For all the Stars' problems in 2008-09 -- for starters, captain Brenden Morrow and star defenseman Sergei Zubov missed most of the season with injuries -- Dallas was in the top eight in the West before falling apart down the stretch. Much of the collapse was due to the struggles of Turco, whose 2.81 GAA was by far the worst of his career. New GM Joe Nieuwendyk brought in a veteran backup by acquiring Alex Auld from Ottawa -- meaning that Turco might not have to play 74 games, as he did last season. But at 34, is Turco past his prime?
You can't get any closer to being a repeat champion than Detroit did last spring -- the Wings led the Final 2-0 and 3-2 before dropping Game 6 at Pittsburgh and losing 2-1 in Game 7 at Joe Louis Arena. All told, the Wings played 105 games in 2008-09 -- but some of Detroit's key players could play more than that because they'll be part of their countries' Olympic teams. Defensemen Nicklas Lidstrom (39) and Brian Rafalski (36 by the time the Games start) are two key players who could be worn down by the extra-long season.
Unless you live in a cave, you've undoubtedly heard that Edmonton has a ton of young talent up front. What you haven't heard (or seen) is the Oilers making the playoffs in any of the past three seasons. One big reason is that none of those young forwards has blossomed into a top-level star, and most have had as many downs as ups in their careers. The Oilers need players like Ales Hemsky, Robert Nilsson, Andrew Cogliano, Sam Gagner, Patrick O'Sullivan and Dustin Penner -- all of whom are 26 or younger -- to step up. If they don't, it will be another early summer in Edmonton.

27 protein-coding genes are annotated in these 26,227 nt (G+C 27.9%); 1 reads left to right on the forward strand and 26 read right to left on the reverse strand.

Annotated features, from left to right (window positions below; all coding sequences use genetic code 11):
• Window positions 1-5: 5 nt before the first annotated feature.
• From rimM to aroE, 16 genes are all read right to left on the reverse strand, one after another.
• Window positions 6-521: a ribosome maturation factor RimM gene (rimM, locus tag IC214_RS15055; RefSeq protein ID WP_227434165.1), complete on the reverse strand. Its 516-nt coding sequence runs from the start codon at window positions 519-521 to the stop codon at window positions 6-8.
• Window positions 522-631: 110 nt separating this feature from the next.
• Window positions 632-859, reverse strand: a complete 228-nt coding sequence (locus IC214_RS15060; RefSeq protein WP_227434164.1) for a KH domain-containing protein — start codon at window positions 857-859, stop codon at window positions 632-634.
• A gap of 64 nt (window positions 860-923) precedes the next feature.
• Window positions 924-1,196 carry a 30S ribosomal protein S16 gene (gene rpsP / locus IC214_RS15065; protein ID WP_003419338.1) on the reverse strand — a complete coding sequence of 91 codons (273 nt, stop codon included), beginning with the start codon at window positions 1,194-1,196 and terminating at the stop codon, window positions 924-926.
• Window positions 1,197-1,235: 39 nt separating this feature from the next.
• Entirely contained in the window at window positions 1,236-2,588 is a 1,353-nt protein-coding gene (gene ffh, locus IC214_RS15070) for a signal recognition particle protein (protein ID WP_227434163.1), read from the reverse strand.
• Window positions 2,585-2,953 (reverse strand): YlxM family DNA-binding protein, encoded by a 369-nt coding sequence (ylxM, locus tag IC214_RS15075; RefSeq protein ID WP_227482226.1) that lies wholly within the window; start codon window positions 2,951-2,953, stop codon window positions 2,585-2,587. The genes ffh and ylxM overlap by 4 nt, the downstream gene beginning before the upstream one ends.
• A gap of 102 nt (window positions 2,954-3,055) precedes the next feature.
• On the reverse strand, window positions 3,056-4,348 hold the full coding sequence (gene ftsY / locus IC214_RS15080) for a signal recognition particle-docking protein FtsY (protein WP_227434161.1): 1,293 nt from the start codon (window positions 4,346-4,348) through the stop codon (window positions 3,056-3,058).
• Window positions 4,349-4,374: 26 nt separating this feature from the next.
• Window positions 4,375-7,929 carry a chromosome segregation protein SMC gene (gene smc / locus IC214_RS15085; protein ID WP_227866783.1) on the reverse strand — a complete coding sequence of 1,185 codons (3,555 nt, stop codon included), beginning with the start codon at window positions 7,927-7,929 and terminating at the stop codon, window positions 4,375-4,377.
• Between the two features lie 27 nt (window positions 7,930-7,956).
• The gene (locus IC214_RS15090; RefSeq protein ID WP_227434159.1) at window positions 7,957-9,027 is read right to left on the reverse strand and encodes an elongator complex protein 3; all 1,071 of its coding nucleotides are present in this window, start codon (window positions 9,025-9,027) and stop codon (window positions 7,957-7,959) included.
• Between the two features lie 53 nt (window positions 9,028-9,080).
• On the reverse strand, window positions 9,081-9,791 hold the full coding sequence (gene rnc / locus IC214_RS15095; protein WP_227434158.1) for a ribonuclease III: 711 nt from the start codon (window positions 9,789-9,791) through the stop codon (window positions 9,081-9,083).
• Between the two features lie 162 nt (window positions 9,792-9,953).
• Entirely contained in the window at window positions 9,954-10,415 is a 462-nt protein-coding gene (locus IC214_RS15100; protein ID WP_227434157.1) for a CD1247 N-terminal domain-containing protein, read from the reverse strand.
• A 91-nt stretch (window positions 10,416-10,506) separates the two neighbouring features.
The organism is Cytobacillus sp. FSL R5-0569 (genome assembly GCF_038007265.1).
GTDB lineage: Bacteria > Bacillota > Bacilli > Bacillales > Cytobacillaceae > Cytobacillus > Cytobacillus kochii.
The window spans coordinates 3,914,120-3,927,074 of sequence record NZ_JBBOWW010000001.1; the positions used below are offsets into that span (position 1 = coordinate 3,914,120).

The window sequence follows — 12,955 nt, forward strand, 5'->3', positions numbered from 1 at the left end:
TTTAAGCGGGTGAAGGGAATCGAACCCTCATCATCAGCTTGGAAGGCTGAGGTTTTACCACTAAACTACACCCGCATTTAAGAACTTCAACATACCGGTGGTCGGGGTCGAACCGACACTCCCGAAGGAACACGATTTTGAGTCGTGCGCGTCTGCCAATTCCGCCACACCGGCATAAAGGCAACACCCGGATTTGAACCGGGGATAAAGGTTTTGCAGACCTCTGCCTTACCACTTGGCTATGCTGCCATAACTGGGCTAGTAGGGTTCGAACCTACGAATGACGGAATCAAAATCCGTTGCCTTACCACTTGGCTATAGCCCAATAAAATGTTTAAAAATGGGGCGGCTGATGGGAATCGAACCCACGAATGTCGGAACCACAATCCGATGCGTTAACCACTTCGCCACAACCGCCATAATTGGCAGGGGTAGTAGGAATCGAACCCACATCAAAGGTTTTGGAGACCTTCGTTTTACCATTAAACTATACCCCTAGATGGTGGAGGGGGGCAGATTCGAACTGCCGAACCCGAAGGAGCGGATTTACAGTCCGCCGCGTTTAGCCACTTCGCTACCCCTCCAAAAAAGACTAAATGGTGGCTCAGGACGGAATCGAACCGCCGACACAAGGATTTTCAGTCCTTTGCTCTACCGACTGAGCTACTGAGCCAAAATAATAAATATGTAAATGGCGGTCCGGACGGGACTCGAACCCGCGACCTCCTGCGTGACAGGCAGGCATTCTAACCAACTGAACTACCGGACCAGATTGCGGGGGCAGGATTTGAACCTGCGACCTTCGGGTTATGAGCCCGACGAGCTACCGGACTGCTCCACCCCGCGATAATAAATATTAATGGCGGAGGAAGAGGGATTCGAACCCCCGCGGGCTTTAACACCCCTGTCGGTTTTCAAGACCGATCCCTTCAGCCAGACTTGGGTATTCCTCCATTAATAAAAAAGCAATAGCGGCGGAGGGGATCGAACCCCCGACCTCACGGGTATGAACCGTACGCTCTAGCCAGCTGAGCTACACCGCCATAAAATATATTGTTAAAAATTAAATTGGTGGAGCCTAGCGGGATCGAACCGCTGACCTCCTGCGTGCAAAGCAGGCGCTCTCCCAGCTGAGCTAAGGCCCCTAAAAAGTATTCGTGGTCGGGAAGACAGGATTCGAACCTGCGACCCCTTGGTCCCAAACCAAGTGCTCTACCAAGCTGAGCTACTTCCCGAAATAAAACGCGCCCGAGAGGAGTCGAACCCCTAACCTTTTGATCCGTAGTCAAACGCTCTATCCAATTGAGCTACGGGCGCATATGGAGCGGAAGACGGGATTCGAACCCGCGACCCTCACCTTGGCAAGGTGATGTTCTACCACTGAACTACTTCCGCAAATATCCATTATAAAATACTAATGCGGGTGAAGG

Smyth came to L.A. during the summer following two disappointing seasons after he signed a big-money free-agent deal with Colorado. The Kings are counting on his experience, grit and scoring ability to help a group of talented young players take the next step and make the playoffs. But Smyth, who will turn 34 during the Olympic break, has never had more than 70 points and is more of a support player, especially at this stage of his career. The Kings need his leadership, but a return to the form that saw him score 36 goals in 2005-06 and '06-07 wouldn't hurt either.
The Wild will be wearing the red-and-green jerseys they wore last season, but that's about all that will be the same. After the team fell from division champions to playoff non-qualifiers, ownership axed GM Doug Risebrough and coach Jacques Lemaire stepped down. New GM Chuck Fletcher and coach Todd Richards are promising the kind of up-tempo team that Twin Cities fans could only dream of under Lemaire, whose defense-first system made the Wild competitive but often not very exciting to watch. With Martin Havlat replacing Marian Gaborik as the go-to guy on offense, the Wild will undoubtedly be different -- but the question of whether they'll be better is still up in the air.